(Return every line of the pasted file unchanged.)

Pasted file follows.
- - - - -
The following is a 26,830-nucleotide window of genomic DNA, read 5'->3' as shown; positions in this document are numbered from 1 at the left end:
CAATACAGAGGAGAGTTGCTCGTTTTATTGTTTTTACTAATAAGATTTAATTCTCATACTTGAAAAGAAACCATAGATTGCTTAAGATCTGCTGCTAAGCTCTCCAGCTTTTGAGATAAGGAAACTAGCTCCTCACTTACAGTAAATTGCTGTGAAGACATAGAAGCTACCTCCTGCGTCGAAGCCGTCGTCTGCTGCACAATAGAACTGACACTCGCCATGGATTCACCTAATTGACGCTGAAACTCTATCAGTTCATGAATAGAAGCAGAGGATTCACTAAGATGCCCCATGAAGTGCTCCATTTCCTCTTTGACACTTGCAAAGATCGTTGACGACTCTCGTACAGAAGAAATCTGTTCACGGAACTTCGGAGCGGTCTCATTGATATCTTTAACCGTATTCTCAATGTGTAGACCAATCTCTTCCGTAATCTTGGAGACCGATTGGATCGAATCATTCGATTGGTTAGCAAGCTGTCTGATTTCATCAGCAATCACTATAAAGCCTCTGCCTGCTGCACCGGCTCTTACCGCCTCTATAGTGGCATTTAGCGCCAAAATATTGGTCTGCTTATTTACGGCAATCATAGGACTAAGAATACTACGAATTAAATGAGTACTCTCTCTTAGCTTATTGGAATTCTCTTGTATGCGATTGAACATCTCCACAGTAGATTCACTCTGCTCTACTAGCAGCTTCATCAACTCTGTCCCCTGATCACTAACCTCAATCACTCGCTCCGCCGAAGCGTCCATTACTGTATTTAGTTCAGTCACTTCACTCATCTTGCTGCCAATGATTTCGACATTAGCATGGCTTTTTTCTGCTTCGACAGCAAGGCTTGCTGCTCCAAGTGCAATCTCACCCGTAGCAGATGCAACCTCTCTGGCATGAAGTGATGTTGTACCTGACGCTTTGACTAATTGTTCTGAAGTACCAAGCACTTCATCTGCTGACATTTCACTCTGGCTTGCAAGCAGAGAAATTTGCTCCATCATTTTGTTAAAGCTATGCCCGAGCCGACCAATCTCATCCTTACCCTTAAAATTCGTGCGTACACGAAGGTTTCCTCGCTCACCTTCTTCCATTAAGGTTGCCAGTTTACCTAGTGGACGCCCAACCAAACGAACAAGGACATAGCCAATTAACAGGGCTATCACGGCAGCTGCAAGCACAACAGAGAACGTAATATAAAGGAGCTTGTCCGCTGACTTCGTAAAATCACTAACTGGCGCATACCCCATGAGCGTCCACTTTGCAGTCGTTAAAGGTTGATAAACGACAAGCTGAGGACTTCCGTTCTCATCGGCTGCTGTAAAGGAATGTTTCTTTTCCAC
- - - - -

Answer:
The following is a 26,830-nucleotide window of genomic DNA, read 5'->3' as shown; positions in this document are numbered from 1 at the left end:
CAATACAGAGGAGAGTTGCTCGTTTTATTGTTTTTACTAATAAGATTTAATTCTCATACTTGAAAAGAAACCATAGATTGCTTAAGATCTGCTGCTAAGCTCTCCAGCTTTTGAGATAAGGAAACTAGCTCCTCACTTACAGTAAATTGCTGTGAAGACATAGAAGCTACCTCCTGCGTCGAAGCCGTCGTCTGCTGCACAATAGAACTGACACTCGCCATGGATTCACCTAATTGACGCTGAAACTCTATCAGTTCATGAATAGAAGCAGAGGATTCACTAAGATGCCCCATGAAGTGCTCCATTTCCTCTTTGACACTTGCAAAGATCGTTGACGACTCTCGTACAGAAGAAATCTGTTCACGGAACTTCGGAGCGGTCTCATTGATATCTTTAACCGTATTCTCAATGTGTAGACCAATCTCTTCCGTAATCTTGGAGACCGATTGGATCGAATCATTCGATTGGTTAGCAAGCTGTCTGATTTCATCAGCAATCACTATAAAGCCTCTGCCTGCTGCACCGGCTCTTACCGCCTCTATAGTGGCATTTAGCGCCAAAATATTGGTCTGCTTATTTACGGCAATCATAGGACTAAGAATACTACGAATTAAATGAGTACTCTCTCTTAGCTTATTGGAATTCTCTTGTATGCGATTGAACATCTCCACAGTAGATTCACTCTGCTCTACTAGCAGCTTCATCAACTCTGTCCCCTGATCACTAACCTCAATCACTCGCTCCGCCGAAGCGTCCATTACTGTATTTAGTTCAGTCACTTCACTCATCTTGCTGCCAATGATTTCGACATTAGCATGGCTTTTTTCTGCTTCGACAGCAAGGCTTGCTGCTCCAAGTGCAATCTCACCCGTAGCAGATGCAACCTCTCTGGCATGAAGTGATGTTGTACCTGACGCTTTGACTAATTGTTCTGAAGTACCAAGCACTTCATCTGCTGACATTTCACTCTGGCTTGCAAGCAGAGAAATTTGCTCCATCATTTTGTTAAAGCTATGCCCGAGCCGACCAATCTCATCCTTACCCTTAAAATTCGTGCGTACACGAAGGTTTCCTCGCTCACCTTCTTCCATTAAGGTTGCCAGTTTACCTAGTGGACGCCCAACCAAACGAACAAGGACATAGCCAATTAACAGGGCTATCACGGCAGCTGCAAGCACAACAGAGAACGTAATATAAAGGAGCTTGTCCGCTGACTTCGTAAAATCACTAACTGGCGCATACCCCATGAGCGTCCACTTTGCAGTCGTTAAAGGTTGATAAACGACAAGCTGAGGACTTCCGTTCTCATCGGCTGCTGTAAAGGAATGTTTCTTTTCCAC